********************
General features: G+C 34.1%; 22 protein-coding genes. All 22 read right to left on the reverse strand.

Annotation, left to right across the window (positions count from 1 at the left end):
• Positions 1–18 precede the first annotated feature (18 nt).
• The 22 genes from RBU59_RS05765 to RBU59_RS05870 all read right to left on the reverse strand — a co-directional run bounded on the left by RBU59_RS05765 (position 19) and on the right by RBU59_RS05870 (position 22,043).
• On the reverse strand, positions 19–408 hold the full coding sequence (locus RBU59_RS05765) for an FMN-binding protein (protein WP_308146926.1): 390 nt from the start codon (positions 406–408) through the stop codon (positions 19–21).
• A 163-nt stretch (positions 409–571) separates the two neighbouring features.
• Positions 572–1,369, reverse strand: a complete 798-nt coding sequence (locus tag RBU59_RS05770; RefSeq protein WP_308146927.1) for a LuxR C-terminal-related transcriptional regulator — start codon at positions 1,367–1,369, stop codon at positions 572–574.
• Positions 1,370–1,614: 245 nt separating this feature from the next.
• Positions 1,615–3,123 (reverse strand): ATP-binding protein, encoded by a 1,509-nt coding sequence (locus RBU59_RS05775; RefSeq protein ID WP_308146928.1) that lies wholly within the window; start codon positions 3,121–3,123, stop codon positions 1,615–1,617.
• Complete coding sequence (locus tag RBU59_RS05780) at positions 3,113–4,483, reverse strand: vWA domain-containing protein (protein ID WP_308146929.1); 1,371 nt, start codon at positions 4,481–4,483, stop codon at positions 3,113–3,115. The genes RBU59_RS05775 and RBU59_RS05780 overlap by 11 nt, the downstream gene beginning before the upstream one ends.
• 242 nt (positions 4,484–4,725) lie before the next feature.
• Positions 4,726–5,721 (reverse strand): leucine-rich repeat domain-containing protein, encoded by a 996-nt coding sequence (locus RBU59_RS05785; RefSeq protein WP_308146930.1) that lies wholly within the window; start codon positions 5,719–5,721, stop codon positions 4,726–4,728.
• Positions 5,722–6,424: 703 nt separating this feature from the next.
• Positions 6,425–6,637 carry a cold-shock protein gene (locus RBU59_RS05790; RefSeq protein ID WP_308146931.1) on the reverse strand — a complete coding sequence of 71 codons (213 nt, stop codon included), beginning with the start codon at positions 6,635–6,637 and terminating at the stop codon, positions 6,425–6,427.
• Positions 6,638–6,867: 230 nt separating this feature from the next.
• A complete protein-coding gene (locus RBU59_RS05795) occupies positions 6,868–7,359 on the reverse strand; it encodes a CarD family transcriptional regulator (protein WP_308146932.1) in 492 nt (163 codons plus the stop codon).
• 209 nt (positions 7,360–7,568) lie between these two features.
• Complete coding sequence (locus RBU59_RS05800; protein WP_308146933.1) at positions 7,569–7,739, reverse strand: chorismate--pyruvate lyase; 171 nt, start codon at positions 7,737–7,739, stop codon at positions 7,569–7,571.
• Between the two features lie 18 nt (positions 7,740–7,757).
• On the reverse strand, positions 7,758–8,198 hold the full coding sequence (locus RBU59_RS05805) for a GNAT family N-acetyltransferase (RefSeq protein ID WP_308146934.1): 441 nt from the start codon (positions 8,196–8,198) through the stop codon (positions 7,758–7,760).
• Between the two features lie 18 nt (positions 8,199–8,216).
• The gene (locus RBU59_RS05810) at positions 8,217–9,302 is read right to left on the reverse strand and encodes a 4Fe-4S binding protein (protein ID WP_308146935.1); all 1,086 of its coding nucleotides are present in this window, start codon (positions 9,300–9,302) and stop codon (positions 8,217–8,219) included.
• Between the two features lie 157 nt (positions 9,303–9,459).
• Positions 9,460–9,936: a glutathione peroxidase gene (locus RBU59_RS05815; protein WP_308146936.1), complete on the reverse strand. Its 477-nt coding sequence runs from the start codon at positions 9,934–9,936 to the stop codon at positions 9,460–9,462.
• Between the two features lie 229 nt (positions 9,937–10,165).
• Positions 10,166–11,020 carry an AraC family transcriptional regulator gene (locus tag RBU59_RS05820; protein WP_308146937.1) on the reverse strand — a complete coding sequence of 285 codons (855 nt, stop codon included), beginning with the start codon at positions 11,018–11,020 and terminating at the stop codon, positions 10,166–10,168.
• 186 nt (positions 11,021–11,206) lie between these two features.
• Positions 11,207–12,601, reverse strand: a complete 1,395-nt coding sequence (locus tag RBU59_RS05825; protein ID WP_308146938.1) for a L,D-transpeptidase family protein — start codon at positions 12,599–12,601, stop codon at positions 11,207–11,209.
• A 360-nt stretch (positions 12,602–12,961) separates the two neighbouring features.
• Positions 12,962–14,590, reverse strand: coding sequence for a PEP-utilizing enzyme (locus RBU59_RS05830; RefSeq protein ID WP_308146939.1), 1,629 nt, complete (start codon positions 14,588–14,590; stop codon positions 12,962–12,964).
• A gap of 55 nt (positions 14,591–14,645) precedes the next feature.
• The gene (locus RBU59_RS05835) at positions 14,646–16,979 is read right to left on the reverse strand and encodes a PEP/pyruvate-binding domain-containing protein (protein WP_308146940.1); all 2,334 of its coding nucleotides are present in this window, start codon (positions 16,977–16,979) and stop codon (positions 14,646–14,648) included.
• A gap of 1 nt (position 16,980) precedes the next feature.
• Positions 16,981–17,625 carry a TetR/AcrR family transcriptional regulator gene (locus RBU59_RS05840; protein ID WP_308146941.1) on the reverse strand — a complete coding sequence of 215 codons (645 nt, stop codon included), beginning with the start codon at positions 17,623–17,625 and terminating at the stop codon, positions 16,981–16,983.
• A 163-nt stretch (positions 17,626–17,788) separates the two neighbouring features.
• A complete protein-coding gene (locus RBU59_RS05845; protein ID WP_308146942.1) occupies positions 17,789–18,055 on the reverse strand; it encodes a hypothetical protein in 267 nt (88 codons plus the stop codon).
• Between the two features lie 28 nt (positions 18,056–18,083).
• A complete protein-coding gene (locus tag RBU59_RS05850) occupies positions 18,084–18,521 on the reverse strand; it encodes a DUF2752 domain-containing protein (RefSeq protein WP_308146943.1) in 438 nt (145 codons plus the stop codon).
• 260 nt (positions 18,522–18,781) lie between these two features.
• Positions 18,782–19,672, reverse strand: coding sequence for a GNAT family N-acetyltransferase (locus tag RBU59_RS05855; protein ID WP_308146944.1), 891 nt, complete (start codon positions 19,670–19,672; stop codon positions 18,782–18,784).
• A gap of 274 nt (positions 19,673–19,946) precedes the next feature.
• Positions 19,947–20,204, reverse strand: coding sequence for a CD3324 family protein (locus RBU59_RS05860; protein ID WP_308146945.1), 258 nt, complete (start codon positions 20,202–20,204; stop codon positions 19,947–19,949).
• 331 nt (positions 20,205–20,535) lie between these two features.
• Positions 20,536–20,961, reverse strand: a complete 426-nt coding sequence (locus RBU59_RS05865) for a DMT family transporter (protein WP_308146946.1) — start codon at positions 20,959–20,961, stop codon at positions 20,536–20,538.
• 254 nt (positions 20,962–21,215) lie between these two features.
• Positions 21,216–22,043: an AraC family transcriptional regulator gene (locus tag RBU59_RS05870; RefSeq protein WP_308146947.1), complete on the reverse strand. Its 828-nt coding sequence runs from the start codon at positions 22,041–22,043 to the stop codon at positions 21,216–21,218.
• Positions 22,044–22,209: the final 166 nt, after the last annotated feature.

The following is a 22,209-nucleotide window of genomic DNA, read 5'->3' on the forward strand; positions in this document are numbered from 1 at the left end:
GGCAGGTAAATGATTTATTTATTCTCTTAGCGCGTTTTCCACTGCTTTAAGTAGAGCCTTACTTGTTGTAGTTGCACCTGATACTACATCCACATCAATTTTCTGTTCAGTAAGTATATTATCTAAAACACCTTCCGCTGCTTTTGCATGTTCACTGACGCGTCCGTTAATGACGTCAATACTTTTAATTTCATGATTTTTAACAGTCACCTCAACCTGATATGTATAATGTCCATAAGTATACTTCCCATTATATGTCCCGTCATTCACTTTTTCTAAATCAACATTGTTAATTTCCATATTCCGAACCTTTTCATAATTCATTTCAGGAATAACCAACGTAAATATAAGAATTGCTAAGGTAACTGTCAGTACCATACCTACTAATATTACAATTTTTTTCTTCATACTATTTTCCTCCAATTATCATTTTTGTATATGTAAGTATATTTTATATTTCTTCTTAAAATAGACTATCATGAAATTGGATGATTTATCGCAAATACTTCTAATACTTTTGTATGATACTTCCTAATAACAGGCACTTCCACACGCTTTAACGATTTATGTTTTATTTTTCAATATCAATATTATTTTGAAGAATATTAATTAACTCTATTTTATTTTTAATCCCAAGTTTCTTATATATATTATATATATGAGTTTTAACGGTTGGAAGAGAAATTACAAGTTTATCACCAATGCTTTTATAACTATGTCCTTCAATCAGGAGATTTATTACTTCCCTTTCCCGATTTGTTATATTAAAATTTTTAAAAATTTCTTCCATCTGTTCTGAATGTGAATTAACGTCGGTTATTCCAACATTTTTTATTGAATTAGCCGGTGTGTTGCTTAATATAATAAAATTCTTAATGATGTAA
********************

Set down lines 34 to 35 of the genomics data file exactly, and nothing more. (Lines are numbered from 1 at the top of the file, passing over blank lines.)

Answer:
• Positions 16,981–17,625 carry a TetR/AcrR family transcriptional regulator gene (locus RBU59_RS05840; protein ID WP_308146941.1) on the reverse strand — a complete coding sequence of 215 codons (645 nt, stop codon included), beginning with the start codon at positions 17,623–17,625 and terminating at the stop codon, positions 16,981–16,983.
• A 163-nt stretch (positions 17,626–17,788) separates the two neighbouring features.